1421 Elliott Ave. W, Seattle, holymountainbrewing.com.

It's not rare to find a barrel-aged saison at a Portland brewery. But three different ones on tap, all at once? You're probably going to need to go to Seattle for that.

The sparse, highly stylized Holy Mountain has quickly established itself as Washington's buzziest brewery—it's what the Commons might have become had owner Mike Wright kept pushing into ever-wilder and -yeastier adventures instead of perfecting his saison and toying with lagers.

Though it dabbles in everything from cloudy IPAs to Pilsners, Holy Mountain's heart is its five foudres and innumerable barrels, which churn out beers that tend to have mild sourness and stunning depth thanks to complex malt bills, open fermentation and mixed cultures of yeasts.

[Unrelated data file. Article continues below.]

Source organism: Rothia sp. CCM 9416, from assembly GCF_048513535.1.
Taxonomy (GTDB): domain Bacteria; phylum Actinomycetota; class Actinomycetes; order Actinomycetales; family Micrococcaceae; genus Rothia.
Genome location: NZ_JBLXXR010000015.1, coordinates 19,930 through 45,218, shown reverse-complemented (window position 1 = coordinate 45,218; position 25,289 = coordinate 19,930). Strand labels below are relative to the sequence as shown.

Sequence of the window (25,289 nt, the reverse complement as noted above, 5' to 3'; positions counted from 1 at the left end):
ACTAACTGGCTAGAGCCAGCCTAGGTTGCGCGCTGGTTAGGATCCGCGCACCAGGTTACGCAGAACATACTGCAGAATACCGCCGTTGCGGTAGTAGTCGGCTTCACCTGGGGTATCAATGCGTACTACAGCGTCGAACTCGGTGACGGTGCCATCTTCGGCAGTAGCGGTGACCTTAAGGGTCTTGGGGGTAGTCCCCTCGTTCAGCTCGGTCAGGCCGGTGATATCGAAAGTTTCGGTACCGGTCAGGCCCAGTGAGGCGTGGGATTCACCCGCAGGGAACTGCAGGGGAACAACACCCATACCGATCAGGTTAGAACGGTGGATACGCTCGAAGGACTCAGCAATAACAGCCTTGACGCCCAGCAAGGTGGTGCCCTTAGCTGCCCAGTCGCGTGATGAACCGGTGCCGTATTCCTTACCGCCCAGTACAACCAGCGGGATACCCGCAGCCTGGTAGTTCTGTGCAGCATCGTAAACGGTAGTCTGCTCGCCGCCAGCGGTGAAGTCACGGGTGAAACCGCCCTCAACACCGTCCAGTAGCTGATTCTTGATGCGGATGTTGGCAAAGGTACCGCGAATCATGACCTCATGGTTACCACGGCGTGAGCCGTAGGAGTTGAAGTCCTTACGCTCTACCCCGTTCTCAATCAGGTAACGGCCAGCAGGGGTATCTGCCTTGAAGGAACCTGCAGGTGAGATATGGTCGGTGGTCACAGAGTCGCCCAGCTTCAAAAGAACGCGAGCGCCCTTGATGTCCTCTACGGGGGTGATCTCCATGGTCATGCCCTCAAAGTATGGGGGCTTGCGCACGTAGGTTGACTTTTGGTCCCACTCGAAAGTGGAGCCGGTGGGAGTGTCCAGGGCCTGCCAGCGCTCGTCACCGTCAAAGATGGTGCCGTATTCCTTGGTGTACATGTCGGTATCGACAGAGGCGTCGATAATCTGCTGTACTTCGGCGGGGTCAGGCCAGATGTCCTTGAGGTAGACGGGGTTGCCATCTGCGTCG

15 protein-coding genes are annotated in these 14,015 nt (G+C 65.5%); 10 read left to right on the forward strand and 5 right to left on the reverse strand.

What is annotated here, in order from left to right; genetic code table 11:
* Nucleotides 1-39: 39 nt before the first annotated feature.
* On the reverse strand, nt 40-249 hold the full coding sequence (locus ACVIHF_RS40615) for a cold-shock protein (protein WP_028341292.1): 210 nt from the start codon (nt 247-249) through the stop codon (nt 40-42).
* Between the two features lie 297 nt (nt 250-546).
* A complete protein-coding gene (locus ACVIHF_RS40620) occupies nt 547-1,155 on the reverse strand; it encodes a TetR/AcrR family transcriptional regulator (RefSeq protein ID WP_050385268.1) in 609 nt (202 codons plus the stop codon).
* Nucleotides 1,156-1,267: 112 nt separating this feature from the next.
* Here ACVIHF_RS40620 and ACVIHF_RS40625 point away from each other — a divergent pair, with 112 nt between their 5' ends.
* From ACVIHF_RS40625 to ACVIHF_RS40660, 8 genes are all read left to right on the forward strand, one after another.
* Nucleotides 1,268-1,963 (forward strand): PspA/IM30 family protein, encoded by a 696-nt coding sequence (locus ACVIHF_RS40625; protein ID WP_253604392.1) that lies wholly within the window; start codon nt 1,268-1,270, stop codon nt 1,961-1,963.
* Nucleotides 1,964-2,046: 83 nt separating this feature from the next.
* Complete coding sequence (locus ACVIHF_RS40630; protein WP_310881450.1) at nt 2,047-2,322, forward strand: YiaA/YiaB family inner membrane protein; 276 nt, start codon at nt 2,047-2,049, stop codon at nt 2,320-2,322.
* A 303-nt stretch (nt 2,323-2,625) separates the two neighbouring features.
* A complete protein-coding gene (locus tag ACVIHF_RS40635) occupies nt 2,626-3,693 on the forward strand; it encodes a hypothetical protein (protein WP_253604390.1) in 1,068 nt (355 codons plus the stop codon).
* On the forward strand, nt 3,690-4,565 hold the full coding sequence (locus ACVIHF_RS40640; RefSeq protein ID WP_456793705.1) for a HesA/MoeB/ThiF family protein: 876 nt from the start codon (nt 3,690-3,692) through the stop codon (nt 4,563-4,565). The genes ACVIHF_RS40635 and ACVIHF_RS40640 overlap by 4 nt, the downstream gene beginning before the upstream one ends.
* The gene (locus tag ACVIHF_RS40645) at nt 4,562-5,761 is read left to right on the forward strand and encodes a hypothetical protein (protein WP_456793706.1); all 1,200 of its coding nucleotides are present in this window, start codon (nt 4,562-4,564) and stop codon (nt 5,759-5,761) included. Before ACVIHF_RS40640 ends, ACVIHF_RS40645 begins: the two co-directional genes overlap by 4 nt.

There are no taster trays in the barebones taproom, but you'll want a lone lineup of $3.50 half-size pours of beers like Crystal Ship, a saison brewed with Pilsner malt, rye and wheat, then hopped with Citra—or with a byproduct of Citra made from the scraps of hop processing in what's called "coarse fraction bract."

The bartender on duty during my visit was especially proud of that one—particularly the use of a new hop byproduct, which was much more cost effective than buying pricey whole-cone citra. They don't chase the trendy hops, he told me, given the prices and shortages.

And because of that, the beer geeks chase them.